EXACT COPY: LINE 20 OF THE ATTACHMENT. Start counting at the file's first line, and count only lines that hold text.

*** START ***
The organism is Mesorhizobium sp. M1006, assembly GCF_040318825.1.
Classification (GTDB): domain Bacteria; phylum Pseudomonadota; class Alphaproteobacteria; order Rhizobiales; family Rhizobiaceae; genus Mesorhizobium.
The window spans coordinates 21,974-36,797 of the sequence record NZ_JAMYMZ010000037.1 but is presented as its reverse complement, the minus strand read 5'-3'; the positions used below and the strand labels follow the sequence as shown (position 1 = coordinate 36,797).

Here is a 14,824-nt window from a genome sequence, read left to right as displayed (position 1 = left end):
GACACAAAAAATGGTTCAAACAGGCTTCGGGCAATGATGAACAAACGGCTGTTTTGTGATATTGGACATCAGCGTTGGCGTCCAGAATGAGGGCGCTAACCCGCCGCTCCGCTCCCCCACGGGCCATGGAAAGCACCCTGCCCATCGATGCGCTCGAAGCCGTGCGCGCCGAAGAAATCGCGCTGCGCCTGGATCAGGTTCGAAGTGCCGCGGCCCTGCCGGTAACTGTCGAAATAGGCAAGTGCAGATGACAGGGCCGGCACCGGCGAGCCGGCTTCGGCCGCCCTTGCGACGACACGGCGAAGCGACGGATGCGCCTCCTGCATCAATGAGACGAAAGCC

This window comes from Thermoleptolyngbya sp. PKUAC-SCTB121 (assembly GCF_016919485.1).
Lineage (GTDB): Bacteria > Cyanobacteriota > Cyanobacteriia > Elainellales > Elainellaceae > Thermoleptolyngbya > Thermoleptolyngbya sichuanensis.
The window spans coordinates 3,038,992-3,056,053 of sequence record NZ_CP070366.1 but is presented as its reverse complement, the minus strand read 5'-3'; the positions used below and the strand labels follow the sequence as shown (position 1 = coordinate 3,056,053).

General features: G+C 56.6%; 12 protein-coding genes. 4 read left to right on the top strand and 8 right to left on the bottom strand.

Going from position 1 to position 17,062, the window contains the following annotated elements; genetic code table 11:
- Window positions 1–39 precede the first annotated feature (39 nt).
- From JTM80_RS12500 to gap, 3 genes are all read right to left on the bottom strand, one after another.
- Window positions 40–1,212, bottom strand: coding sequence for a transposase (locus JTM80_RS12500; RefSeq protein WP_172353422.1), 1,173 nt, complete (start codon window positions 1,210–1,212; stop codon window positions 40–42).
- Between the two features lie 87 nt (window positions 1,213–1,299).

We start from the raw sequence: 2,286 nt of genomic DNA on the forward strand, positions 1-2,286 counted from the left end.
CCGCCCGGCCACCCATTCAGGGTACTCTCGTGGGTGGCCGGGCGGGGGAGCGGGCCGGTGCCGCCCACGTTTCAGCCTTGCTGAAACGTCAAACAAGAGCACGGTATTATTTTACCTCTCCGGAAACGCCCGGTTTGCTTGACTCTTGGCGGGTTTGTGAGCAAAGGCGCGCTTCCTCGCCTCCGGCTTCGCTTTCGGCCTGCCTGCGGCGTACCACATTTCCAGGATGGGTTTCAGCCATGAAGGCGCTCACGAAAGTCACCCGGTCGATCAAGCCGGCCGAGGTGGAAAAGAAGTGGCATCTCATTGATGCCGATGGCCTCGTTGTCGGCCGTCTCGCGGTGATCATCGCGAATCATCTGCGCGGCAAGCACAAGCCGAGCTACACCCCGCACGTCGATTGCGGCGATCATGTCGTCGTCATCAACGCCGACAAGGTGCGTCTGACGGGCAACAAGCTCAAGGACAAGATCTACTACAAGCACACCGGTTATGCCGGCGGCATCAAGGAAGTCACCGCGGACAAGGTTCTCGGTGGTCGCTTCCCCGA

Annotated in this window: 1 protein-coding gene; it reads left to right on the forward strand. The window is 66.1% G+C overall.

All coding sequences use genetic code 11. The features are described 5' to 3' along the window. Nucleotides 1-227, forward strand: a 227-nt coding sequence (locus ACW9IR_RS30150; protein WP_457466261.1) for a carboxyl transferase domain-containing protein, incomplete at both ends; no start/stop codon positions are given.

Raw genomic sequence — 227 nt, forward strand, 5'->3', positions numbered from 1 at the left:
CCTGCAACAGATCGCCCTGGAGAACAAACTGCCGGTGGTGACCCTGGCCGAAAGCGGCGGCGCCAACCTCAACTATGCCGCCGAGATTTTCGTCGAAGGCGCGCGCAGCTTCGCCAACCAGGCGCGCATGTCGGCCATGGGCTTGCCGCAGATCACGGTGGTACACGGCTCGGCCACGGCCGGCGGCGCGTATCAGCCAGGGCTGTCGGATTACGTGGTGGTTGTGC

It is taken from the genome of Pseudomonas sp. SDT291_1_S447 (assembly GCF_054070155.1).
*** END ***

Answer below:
CCTGCAACAGATCGCCCTGGAGAACAAACTGCCGGTGGTGACCCTGGCCGAAAGCGGCGGCGCCAACCTCAACTATGCCGCCGAGATTTTCGTCGAAGGCGCGCGCAGCTTCGCCAACCAGGCGCGCATGTCGGCCATGGGCTTGCCGCAGATCACGGTGGTACACGGCTCGGCCACGGCCGGCGGCGCGTATCAGCCAGGGCTGTCGGATTACGTGGTGGTTGTGC